The jubilation associated with the issue and publishing of the Matric results is dying down, now begins the time for the prospective students to take the next step towards the achievement of their career goals.
Those who had been accepted by their chosen institutions have started the registration process, however, there are those who are only starting the application process now. Of the latter group a large percentage do not even have a preferred educational institution with which they will register and may not even know how or where to select one.
Regrettably, these are the people who often fall prey to the “bogus” or “fly-by-night” colleges, which often thrive through the establishment of strong visibility on various social media platforms; at malls, taxi ranks and other public areas, with the aim of marketing themselves to prospective students.
Some of these institutions try to appeal to the prospective student’s short term needs and offer incentives for registration in the form of various prizes and even the promise of gadgets such as cell phones, tablets or laptops.
Others even go beyond this and promise a guaranteed job upon completion of studies with them. This statement is used to lure students into enrolling with an institution, hoping to secure employment upon completion of their studies. With the high unemployment rate in the country, this is a very manipulative marketing strategy.
These institutions usually master their marketing so well through, amongst others, a website, appealing brochures, branded offices, adverts and other marketing tools, so much so that one would be convinced of their authenticity. However, with all of this, it is always a battle to verify the registration status of these learning institutions.
Studying with an unregistered learning institution has the following impact/s or more:
Spotting red flags?
The Minister of Higher Education and Training, Dr Blade Nzimande, has warned prospective students to not fall prey to bogus colleges, which can cost a person precious time and money with no return at the end. At most, these colleges will:
These “Fly-by-night” colleges are not registered as institutions of learning with the correct Sector Education and Training Authorities (SETAs), the Department of Higher Education and Training (DHET) or other relevant regulatory bodies. “These institutions lure and mislead future students into believing that these colleges offer qualification that are recognised by the South African Qualifications Authority (SAQA),” said Minister Nzimande. “These illegal colleges offer compromised qualifications which are not recognised for employment purposes or for further studying,” added Minister Nzimande. The Minister said that the department has been successful in shutting down these illegal operators. However, whilst the department may be hard at work in eliminating these unregistered colleges, there are still many students who continue to register and are unlawfully granted these fake qualifications”. (DHET Media Statement: 07 January 2020)
Prospective students need to spot these red flags prior to enrolment, err on the side of caution and verify their registration with DHET. Students can contact the DHET directly and verify the accreditation/registration status of the institution they wish to enrol with.
Where to look for information on legitimate institutions?
The Department of Higher Education and Training, in partnership with other regulatory bodies within the learning space, have embarked on a journey to raise awareness of bogus colleges and institutions throughout the country. Prospective students need to check whether the institution, together with the programme and the campus, at which they wish to enrol is registered with the following regulatory bodies:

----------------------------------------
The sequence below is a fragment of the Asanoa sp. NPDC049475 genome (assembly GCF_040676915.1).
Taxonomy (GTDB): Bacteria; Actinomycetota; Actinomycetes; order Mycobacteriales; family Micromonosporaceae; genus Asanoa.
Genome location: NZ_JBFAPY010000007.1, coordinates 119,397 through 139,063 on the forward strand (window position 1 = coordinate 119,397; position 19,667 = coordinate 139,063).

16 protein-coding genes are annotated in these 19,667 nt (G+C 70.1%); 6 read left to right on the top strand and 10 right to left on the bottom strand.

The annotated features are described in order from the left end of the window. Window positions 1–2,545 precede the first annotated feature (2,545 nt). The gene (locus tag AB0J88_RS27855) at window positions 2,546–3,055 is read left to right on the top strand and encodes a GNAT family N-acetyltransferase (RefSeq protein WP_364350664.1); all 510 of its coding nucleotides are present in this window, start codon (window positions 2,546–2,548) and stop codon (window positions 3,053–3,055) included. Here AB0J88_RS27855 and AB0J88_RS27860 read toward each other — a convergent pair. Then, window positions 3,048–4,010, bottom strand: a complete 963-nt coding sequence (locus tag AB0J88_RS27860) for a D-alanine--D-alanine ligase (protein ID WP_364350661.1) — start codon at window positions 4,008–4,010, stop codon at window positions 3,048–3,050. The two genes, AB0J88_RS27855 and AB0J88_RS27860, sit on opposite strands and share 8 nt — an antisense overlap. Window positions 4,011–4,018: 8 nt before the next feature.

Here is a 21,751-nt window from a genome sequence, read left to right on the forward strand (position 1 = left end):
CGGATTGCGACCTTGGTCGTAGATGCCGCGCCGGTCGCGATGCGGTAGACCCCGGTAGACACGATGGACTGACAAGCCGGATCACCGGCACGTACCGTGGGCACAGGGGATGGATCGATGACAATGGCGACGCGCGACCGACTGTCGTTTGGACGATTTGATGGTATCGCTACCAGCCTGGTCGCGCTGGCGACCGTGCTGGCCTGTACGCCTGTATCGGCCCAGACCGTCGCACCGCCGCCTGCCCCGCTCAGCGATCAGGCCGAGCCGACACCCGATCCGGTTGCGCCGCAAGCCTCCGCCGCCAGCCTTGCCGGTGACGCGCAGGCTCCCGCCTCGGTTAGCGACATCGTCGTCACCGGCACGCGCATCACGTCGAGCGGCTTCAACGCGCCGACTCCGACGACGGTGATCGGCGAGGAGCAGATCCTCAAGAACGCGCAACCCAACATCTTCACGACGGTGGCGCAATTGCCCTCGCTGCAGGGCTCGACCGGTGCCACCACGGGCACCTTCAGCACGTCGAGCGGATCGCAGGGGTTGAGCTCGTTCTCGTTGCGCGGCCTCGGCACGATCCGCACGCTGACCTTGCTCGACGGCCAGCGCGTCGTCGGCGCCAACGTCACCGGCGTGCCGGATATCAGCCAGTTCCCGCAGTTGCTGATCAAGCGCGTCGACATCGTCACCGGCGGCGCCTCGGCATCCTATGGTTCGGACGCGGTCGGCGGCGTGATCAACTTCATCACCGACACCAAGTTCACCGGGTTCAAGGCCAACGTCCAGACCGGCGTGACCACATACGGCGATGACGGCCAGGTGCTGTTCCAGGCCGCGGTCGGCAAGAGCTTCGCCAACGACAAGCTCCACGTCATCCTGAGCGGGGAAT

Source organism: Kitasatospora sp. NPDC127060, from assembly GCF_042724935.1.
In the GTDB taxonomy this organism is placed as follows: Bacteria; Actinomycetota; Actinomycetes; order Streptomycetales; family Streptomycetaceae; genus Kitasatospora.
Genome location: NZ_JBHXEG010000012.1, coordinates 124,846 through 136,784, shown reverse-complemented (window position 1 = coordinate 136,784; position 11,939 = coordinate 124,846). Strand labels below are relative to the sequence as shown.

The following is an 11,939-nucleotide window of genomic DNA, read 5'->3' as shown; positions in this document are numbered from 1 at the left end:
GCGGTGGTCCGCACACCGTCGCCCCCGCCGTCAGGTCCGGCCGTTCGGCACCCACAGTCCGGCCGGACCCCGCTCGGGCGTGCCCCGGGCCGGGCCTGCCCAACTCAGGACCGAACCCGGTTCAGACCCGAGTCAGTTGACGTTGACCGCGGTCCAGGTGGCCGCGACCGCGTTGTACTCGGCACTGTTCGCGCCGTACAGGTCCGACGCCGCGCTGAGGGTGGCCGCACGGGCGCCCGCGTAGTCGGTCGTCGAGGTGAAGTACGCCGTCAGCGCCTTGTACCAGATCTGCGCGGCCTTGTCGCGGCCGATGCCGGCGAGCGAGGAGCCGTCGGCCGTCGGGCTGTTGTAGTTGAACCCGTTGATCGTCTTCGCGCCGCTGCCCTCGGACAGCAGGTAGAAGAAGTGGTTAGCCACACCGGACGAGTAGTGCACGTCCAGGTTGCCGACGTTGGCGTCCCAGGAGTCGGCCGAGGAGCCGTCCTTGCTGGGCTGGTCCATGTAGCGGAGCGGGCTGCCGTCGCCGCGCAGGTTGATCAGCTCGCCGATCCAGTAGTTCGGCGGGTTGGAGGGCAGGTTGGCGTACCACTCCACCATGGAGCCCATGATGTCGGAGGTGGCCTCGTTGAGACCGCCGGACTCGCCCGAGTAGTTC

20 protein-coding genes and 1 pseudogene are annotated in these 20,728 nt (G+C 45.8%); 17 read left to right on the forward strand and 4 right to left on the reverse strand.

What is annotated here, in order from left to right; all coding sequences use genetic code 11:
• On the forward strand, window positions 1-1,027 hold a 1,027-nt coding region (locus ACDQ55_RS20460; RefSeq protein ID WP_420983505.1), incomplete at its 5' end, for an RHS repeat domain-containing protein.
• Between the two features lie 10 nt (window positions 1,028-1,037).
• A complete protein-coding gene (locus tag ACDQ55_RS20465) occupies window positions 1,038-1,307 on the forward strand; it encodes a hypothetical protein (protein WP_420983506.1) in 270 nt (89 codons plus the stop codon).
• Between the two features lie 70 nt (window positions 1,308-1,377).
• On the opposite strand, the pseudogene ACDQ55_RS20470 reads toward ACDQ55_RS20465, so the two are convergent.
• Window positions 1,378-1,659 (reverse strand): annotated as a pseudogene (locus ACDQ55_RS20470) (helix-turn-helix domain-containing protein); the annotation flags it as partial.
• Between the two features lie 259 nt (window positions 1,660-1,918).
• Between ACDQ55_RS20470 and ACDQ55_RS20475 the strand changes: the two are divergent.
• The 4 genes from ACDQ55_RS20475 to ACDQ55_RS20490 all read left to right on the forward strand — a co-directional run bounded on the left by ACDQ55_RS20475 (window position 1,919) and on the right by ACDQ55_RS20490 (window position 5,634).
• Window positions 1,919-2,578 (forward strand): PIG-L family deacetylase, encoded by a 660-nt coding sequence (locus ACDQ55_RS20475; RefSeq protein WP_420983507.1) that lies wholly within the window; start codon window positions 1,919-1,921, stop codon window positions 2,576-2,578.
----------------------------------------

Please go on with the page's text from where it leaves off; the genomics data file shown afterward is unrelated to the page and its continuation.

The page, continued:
NB: For verifying with SETAs, students need to visit the website of the relevant SETA as there are 21 SETAs with each one managing and creating programmes in its sector.
The Quality Council for Trades and Occupations (QCTO) has advised that students should also verify the legitimacy of an institution by looking for the certificate of registration from the Department of Higher Education and Training on the premises of the college. The information furnished on that registration certificate can be verified with the one on the registers, which are available on the department’s website.
As many want to study further, pursue their career goals and enhance their lives, there is a need to be very careful of the unscrupulous unregistered learning institutions.
MISA Education Benefits
We believe in growth and development for both our members and their children. It is for this reason that we encourage and assist our members with personal and professional development through the programmes we provide as part of our benefit offerings. The educational benefits offered by MISA are:
Educational MISA Members Programme
30 eligible MISA members obtaining a Matric or a Matric equivalent qualification – R2 500.
Study Assistance Programme
Gives 80 MISA members a payment of tertiary studies for up to R10 000 – a recognised and/or duly registered institution.
80 bursaries of R10 000 to help fund tertiary studies for children of MISA members.
School Support Benefit
Offers 1 000 MISA members R1 000 each as incentive for registering their child/children in Grades 10/11/12.
All MISA benefits are subject to the specified criteria per benefit.
The registration and accreditation status of the institution which our members wish to enrol at is one of the other key prerequisites that we verify prior to awarding the educational benefits in order to protect our members from these bogus institutions.
Visit our website for more information on these benefits.
www.misa.org.za, contact Training@ms.org.za or call us directly on 011 476 3920.
How To Identify Bogus Colleges – SA Study